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for sale - the ad copy:

1965 Alfa Romeo Giulia Sprint GTA
Year 1965
Make Alfa Romeo
Model Giulia Sprint
Type 1600 Stradale
Chassis No AR*613295*
Engine No AR00502/A *18789*
Completed June 7th, 1965
Sold June 10th, 1965
Delivered to So.F.A.R. (Official Distributor Alfa Romeo Paris, France)
Exterior Color Standard “Hawthorn White”
Interior Color Standard Black Vinyl

Registered New First registration in France was issued on January 5th, 1966

Chassis No AR*613295*

This is sequentially the 295th of 356, left-hand-drive GTAs built in 1965. The installed engine, s/n AR00502/A *18789* is sequentially the 288th engine completed in 1965. The engine No. is stamped on the original So.F.A.R. chassis plate and recorded at time of first registration and original to the vehicle as built new. This is quite rare as very few GTA models of any variation retain their original “matching number” engines.

This particular GTA 1600 was completed as a normal “Stradale” or road-version in standard “Hawthorn” white with standard black vinyl interior. A letter from the Alfa Romeo Archivist dated July 4th, 2012, states the following:

“Dear Sir,

with reference to your request we are informing you as follows:

According to our documentation files, the chassis number AR 613295 originally corresponds to an Alfa Romeo Giulia Sprint GTA, manufactured on the 7th June, 1965 and sold on the 10th June 1965 to So.F.A.R., France. The body color is white, with black interiors”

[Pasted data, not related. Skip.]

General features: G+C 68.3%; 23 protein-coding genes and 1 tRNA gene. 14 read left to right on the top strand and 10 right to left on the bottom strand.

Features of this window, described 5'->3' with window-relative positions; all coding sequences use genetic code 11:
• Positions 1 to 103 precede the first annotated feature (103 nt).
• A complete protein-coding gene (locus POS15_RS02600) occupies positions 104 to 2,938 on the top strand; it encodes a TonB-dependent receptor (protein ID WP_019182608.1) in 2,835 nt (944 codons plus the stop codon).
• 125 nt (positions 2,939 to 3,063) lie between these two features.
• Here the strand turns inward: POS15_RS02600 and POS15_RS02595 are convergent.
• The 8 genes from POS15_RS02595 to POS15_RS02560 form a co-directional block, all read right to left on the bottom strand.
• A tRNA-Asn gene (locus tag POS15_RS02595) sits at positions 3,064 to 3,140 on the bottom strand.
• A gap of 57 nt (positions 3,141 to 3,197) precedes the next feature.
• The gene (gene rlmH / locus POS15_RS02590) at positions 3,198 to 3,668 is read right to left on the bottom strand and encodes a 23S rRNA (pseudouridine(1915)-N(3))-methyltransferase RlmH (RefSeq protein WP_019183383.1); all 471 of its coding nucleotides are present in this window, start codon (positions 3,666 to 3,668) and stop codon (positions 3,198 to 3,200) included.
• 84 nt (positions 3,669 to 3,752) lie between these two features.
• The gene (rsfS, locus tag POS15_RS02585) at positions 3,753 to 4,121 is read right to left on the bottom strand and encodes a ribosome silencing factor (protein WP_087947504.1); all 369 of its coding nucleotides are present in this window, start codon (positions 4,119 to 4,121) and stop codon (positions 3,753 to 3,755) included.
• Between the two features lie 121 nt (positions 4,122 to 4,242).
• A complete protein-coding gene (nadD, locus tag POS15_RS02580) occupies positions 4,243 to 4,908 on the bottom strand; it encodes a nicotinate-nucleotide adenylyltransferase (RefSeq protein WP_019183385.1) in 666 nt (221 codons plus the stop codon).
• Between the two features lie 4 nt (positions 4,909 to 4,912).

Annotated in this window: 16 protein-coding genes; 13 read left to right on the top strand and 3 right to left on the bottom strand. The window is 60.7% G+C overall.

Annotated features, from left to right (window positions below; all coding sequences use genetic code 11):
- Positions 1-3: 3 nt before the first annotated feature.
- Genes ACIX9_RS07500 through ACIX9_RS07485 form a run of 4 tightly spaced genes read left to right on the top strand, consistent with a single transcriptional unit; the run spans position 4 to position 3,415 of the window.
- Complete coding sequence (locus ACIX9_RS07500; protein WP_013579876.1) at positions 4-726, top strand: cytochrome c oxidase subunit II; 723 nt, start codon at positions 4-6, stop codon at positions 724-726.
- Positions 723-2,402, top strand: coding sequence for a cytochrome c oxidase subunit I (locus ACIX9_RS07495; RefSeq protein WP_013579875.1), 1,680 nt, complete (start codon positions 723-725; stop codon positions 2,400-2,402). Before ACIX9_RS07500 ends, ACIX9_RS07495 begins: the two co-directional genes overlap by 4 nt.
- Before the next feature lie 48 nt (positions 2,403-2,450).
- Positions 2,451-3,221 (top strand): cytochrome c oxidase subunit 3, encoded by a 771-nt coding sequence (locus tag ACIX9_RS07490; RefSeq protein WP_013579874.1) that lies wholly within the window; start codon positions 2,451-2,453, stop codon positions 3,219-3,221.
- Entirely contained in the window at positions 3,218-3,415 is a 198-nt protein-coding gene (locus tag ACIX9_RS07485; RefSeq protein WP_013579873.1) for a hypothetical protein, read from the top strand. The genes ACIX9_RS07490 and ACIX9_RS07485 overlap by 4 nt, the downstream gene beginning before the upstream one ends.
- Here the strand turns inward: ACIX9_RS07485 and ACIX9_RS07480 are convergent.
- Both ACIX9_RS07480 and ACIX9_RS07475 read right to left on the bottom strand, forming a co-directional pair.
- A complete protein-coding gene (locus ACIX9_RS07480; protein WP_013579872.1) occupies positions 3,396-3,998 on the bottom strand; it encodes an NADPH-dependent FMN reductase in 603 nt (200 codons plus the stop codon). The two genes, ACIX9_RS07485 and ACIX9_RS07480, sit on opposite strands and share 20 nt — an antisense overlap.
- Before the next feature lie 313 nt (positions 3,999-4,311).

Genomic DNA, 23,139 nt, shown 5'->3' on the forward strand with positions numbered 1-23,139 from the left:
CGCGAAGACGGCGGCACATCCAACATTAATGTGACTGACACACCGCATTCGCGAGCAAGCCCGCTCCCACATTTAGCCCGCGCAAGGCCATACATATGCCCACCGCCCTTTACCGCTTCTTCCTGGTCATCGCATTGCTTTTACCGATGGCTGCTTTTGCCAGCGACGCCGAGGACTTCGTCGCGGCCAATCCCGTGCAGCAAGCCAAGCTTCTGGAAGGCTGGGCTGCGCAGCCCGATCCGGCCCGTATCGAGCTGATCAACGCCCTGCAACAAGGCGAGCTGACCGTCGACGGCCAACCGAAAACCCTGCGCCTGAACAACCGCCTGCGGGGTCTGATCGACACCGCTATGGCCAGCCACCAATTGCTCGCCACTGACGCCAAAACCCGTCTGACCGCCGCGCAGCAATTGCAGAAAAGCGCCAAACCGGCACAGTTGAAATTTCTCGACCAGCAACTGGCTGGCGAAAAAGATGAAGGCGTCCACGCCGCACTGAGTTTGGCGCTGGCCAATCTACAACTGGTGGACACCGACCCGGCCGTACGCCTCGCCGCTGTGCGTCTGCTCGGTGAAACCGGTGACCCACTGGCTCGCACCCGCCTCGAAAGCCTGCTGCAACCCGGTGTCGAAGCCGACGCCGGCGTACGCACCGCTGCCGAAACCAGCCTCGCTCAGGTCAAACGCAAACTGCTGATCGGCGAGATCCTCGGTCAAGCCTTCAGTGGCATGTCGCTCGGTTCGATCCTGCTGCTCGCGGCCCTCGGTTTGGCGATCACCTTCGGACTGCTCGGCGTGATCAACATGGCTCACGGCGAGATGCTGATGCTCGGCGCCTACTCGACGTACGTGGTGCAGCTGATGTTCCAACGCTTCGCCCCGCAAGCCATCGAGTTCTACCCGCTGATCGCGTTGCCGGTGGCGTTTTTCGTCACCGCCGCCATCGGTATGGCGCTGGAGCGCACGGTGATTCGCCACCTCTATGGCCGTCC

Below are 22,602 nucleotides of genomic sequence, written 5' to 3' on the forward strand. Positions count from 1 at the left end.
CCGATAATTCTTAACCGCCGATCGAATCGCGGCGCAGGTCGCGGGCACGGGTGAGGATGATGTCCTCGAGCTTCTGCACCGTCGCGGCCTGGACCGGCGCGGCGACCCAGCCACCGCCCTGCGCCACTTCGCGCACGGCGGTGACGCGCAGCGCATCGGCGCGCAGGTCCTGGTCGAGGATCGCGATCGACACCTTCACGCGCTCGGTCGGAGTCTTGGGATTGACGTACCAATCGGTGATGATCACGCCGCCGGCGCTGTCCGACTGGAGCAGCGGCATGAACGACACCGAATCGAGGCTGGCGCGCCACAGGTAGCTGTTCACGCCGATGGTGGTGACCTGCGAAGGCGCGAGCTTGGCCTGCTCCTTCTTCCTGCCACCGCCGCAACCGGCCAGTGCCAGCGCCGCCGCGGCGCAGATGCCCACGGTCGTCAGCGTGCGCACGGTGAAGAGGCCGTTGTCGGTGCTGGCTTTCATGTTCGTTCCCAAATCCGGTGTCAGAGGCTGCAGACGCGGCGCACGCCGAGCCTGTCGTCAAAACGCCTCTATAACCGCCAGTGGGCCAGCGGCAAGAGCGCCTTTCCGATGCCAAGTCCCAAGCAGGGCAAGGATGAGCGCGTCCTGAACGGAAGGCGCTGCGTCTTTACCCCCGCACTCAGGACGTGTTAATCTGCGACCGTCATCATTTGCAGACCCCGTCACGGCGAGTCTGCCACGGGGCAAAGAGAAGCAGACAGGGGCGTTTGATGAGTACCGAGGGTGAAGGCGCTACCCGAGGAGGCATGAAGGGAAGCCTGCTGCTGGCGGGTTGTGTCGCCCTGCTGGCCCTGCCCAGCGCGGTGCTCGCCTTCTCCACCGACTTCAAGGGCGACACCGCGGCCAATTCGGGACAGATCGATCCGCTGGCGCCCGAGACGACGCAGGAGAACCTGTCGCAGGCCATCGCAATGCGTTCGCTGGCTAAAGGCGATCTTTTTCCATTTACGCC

The Carte Grise (French Road Registration Documents) confirm this GTA was first road-registered in France on January 5, 1966.

This particular GTA was not purchased for racing but instead used for pleasure by a short succession of French owners. It was always carefully preserved and well cared for throughout its life as an occasional use sports car.

In February of 1996, then owner, Dominique Bouhours brought this un-restored Alfa to a speciality garage in the Toulouse region of France for service work. Mr. Bouhours had owned the car since the early 1980s and noted that he was the third owner of the car.

Bouhours then decided to restore the car. At this time it remained in normal road or “Stradale" configuration. During this restoration, he had it prepared for use in FIA VHC competition events. The registration at this time was "3086 SL 93” and the car had been painted from white to red.

Michel Kahn the next owner purchased this Alfa on April 6, 2000. The latter undertook a second, more involved restoration accompanied by a full preperation of exceptional quality for racing and rally work. The work was entrusted to specialist, Tony Rotondi who, before opening his new garage in Fresnes, France was head of the famous Conrero Alfa Romeo workshops.

The new restoration by Tony Rotondi was done specifically for the car to compete in the Tour Auto and Monte Carlo Historic races and rallies. This final preparation is geared towards races and rallies and the appropriate safety and performance equipment has been carefully incorporated into the car without affecting the originality as best possible.

The car was repainted at this time to “Midnight Blue” with a white racing stipe and it is issued new registration, 726 XD 45. The complete file of this work totals 85K Euros which remains with the car.

Kahn then sold the car on November 1, 2004 to a new buyer who put it back for sale the following year. It was acquired at Automobilia / Tony Rotondi by Jean Berchon on December 28, 2005. The latter will continue to have it prepared and serviced regularly by Automobilia / Tony Rotondi during his entire ownership.